Indiana Basketball: Hoosiers’ three-point shooting woes need to be addressed

Devonte Green, Archie Miller, Indiana Basketball. (Photo by Andy Lyons/Getty Images)
Devonte Green, Archie Miller, Indiana Basketball. (Photo by Andy Lyons/Getty Images) /

Indiana basketball needs to figure out its three-point issues that have plagued them since Archie Miller’s arrival in 2017.

In Archie Miller’s third season as Indiana’s Head Basketball Coach, the Hoosiers have taken some major strides. They’ve proven themselves to be an NCAA tournament-caliber team, currently sitting at 15-6 with a 5-5 record in Big Ten play which has them sixth in the conference standings.

Considering at this time last year Indiana was in the middle of a 12 game losing streak that crushed any tournament hopes, Indiana fans have to be happy with where this team has itself with 10 games left in the regular season. However, if this team wants to become a legitimate threat in the Big Ten and NCAA tournaments, the struggles from beyond the three-point line need to be addressed.

Indiana is no stranger to poor outside shooting since Miller’s arrival. In Miller’s first year (2017-2018) Indiana ranked 315th out of 353 division one teams in three-point percentage. A year ago they actually managed to regress in that department–finishing 317th. Although they actually rank 294th in the country in 3P% now, the Hoosiers have actually dropped two full percentage points and are making a meager 30.9 percent of their attempts from deep this season.

There are a number of factors that play into this but none bigger than the fact that Indiana simply lacks shooters. Trayce Jackson-Davis, who is arguably the team’s best player, has yet to even attempt a three-point shot this season. Teams have prioritized flashing double teams to him once the ball is entered to him on a post-up.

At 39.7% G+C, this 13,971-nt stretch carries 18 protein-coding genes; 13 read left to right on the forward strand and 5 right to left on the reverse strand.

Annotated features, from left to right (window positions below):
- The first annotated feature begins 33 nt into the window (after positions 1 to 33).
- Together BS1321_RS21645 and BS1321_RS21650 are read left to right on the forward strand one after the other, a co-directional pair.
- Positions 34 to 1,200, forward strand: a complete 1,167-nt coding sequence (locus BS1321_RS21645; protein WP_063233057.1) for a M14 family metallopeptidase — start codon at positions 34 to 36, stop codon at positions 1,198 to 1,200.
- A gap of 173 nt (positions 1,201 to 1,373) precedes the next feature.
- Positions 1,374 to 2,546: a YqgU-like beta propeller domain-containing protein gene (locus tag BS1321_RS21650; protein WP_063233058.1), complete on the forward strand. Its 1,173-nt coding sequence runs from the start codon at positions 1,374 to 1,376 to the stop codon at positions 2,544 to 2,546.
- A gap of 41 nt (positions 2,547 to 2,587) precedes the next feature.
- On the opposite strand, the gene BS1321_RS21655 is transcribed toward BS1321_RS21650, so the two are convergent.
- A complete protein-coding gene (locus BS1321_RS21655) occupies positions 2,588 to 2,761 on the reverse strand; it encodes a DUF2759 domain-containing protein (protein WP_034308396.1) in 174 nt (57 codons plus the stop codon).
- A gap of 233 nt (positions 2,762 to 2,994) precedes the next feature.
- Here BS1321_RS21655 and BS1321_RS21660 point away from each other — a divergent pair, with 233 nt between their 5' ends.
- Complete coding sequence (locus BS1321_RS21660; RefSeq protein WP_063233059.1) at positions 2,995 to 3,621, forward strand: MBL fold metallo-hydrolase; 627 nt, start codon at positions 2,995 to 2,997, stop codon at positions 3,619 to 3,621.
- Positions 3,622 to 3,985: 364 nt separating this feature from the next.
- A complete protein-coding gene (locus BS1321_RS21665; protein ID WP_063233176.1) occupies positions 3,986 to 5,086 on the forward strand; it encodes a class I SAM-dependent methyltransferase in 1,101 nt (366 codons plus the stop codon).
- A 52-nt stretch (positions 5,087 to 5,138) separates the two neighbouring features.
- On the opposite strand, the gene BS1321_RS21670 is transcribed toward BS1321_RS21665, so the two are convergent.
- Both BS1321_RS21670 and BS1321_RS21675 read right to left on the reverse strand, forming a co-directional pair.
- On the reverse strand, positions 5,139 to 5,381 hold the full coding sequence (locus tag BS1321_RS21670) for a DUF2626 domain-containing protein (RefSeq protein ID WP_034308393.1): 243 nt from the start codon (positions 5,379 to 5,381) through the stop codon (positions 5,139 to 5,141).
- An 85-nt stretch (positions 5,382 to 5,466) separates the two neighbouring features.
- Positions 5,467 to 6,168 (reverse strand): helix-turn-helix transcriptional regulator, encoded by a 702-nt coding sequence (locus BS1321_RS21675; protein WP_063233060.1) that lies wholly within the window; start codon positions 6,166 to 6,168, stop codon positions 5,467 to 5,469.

Granted, he’s a decent passer and often times makes the right read when doubled, but when the rest of the team is hitting just 30 percent on threes it’s not keeping the defense from shutting down the number one option offensively for Indiana. It also does not help that TJD shares the court with either Joey Brunk or De’Ron Davis for the majority of his minutes. Neither big has the ability to space the floor, which has been a prevalent issue for the entirety of Miller’s tenure.

It’s tough to put all the blame on Miller for their struggles, though. Devonte Green was the leading three-point shooter a season ago, nailing 41 percent of his tries from deep. This season, Green has dropped to just 35 percent from deep. Though guards Rob Phinisee (35.9%) and Al Durham (36.7%) have improved from three, Indiana lacks consistency. They need to find answers from deep if they want to maximize this team’s potential this season.

Within the last few weeks, Miller mentioned publicly that he wanted his guys to have the confidence to step in and take open shots if they have them. One guy that seems to have taken this in stride has been Jerome Hunter. Hunter opened the season struggling mightily offensively but has really come on of late. The redshirt freshman is 5-of-9 from three over the last three games, including a career-high 12 point game in the loss to Maryland. Indiana will need consistent outside shooting from guys like Hunter in order to open up the floor for Jackson-Davis and Brunk.

Indiana was able to take down Michigan State by shooting 33 percent from three, which is the NCAA Division 1 team average. In its six losses this season, Indiana is shooting 27 percent from three. In their fifteen wins Indiana is shooting a much better, but still sub-par 32 percent behind the arc. If IU could just be an average three-point shooting team, they’d likely be a top-four team in the Big Ten and would have a much higher ceiling come March.

As of now, Indiana has to hope Hunter can stay hot and guards Green, Phinisee, and Durham can pick it up down the stretch. The Hoosiers have the ability to score from inside and at the line and typically play great defense. If they can improve their outside shooting down the stretch they could become a team nobody wants to face.

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Either way, Archie Miller’s squad needs to show some improvement in the next year or two. If not, the criticism will turn to the player development within the program. There’s just no excuse for a team as talented as Indiana to struggle so mightily from three.